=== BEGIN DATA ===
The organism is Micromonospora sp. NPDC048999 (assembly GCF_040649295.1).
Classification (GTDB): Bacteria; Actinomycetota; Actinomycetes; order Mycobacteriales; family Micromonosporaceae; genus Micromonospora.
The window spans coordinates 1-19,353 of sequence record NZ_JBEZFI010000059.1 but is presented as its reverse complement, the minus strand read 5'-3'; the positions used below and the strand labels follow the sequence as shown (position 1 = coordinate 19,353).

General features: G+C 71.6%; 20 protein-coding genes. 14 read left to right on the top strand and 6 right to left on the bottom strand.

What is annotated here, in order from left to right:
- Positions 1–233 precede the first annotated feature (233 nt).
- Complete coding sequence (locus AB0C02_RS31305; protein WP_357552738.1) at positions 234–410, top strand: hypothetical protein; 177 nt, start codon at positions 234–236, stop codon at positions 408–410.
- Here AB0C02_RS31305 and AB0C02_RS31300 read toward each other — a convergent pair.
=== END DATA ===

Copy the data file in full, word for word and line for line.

The organism is Micromonospora sp. NPDC048999 (assembly GCF_040649295.1).
Classification (GTDB): Bacteria; Actinomycetota; Actinomycetes; order Mycobacteriales; family Micromonosporaceae; genus Micromonospora.
The window spans coordinates 1-19,353 of sequence record NZ_JBEZFI010000059.1 but is presented as its reverse complement, the minus strand read 5'-3'; the positions used below and the strand labels follow the sequence as shown (position 1 = coordinate 19,353).

General features: G+C 71.6%; 20 protein-coding genes. 14 read left to right on the top strand and 6 right to left on the bottom strand.

What is annotated here, in order from left to right:
- Positions 1–233 precede the first annotated feature (233 nt).
- Complete coding sequence (locus AB0C02_RS31305; protein WP_357552738.1) at positions 234–410, top strand: hypothetical protein; 177 nt, start codon at positions 234–236, stop codon at positions 408–410.
- Here AB0C02_RS31305 and AB0C02_RS31300 read toward each other — a convergent pair.